LinuxLink Key File


On the LinuxLink site, users can generate a unique, secret API key. The key allows them to authenticate API requests without storing or entering their LinuxLink account passwords directly. This key would not allow anyone to access their accounts on the web, but because one could impersonate them while using certain services, users should still treat the key like they would a password.

Once a key is created, a file containing it can be downloaded for use by Vigiles, Desktop Factory, TimeStorm, and other Timesys tools.

Do not share your API key with anyone! There are instructions below for protecting it and creating a new one if you feel that it has been compromised.

Obtaining a Key

Keys are created on the user preferences page of the LinuxLink website, which is accessible from the user dropdown menu in the top navigation bar.

On that page you can generate a new key, see your current key, and download a prepared key file. For a quick overview, view the "How To Generate an API Key in LinuxLink" video, below.

Note: If you believe that your key has been compromised, you should generate a new one here as soon as possible.

The Key File

The key file is a JSON formatted file containing the user's email address and secret key. Timesys tools such as the Desktop Factory will look to this file for credentials to use when making LinuxLink API calls on your behalf.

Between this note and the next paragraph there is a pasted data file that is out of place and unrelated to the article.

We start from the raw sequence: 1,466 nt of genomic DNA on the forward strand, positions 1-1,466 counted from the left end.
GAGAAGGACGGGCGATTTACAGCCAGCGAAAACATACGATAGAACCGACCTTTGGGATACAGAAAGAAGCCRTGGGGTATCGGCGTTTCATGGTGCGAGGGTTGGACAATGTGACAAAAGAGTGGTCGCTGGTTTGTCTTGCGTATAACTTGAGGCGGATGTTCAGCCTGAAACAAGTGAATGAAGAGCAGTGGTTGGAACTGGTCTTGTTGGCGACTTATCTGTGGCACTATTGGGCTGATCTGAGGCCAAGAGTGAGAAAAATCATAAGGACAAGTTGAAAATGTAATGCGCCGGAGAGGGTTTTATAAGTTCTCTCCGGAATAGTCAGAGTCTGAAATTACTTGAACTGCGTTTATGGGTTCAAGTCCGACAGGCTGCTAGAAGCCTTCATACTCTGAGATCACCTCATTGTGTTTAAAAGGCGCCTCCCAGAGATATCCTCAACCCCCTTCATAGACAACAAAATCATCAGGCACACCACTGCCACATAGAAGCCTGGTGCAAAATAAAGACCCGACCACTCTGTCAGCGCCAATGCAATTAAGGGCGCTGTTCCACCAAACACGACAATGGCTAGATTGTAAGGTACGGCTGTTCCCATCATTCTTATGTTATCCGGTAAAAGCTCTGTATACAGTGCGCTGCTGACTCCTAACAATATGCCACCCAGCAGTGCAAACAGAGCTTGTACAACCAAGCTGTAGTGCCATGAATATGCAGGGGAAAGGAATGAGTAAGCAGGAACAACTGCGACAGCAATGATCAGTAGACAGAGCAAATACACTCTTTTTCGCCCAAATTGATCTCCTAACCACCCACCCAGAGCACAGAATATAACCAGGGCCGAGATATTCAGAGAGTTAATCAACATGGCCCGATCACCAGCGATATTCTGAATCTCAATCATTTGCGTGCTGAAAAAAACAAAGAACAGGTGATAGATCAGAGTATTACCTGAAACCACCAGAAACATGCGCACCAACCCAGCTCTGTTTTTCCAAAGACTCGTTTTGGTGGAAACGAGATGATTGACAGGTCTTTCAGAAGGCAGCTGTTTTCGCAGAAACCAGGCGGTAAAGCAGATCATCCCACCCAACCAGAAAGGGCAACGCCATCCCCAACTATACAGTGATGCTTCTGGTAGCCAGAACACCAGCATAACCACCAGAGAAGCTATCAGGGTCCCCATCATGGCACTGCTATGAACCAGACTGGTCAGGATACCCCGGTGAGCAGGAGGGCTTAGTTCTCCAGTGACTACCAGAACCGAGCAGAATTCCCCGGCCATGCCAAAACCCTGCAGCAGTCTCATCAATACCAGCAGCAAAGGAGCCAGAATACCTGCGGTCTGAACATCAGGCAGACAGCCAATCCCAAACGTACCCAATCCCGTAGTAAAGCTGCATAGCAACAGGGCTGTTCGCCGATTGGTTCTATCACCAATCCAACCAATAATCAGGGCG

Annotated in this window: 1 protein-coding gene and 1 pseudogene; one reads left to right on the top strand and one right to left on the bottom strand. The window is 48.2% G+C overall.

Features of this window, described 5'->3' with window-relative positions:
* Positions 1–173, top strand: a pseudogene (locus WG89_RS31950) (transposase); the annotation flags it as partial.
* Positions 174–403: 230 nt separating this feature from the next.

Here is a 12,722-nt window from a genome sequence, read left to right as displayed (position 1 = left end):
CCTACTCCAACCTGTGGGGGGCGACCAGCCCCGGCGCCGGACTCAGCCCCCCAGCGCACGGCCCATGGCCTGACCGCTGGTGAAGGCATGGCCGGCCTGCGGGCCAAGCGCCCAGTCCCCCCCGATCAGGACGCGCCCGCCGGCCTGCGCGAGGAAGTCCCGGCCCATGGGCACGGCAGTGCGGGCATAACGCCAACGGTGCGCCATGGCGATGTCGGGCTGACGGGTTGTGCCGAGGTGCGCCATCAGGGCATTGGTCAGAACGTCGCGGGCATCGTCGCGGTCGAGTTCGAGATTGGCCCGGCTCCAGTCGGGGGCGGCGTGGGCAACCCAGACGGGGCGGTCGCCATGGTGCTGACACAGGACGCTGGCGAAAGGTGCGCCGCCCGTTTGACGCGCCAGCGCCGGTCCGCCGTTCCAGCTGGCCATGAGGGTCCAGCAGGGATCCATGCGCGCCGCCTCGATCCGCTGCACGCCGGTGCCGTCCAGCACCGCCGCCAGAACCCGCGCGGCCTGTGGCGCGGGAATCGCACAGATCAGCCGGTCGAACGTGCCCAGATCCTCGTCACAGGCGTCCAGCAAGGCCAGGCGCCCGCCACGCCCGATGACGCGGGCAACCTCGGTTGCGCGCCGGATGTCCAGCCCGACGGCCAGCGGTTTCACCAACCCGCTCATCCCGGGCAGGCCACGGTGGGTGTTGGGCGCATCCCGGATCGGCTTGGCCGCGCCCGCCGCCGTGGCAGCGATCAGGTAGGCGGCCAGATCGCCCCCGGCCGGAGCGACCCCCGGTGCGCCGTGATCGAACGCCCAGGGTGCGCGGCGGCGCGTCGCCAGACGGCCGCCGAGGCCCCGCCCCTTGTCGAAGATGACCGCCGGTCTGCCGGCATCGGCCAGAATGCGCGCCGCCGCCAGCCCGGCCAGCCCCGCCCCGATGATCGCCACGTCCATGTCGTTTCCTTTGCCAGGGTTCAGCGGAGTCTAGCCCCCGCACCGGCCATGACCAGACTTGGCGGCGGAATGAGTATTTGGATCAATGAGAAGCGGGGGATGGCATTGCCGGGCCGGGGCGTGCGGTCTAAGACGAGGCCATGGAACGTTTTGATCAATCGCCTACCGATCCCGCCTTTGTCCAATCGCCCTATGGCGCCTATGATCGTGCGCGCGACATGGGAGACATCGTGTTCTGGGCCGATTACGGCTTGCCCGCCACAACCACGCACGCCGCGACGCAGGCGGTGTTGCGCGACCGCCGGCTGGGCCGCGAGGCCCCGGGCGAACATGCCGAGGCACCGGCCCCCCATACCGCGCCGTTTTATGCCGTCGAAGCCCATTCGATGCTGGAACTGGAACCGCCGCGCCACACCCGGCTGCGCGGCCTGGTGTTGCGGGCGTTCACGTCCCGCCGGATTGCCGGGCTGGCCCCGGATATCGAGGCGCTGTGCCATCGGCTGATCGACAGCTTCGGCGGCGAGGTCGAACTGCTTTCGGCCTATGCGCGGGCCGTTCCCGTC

File Location

The file should be saved to a folder called timesys in the user's home directory. e.g.:


Many of our tools will expect to find the file in that location. In some cases the location may be overridden by an environment variable or configuration option. For example, checking for upstream updates in the Desktop Factory:

$ KEY_FILE=~/.linuxlink_key make checkupdates

When using Vigiles with Yocto, you may set the location in local.conf:

VIGILES_KEY_FILE = "/tools/timesys/linuxlink_key"

Protecting the Key

The API key, like a password, should remain secret (see the Introduction section for explanation).

It is therefore important to restrict access to the keyfile by making sure it is only readable or writable by the user:

$ chmod 600 ~/timesys/linuxlink_key
$ ls -l ~/timesys/linuxlink_key
-rw------- 1 user user 92 Sep 29 14:49 /home/user/timesys/linuxlink_key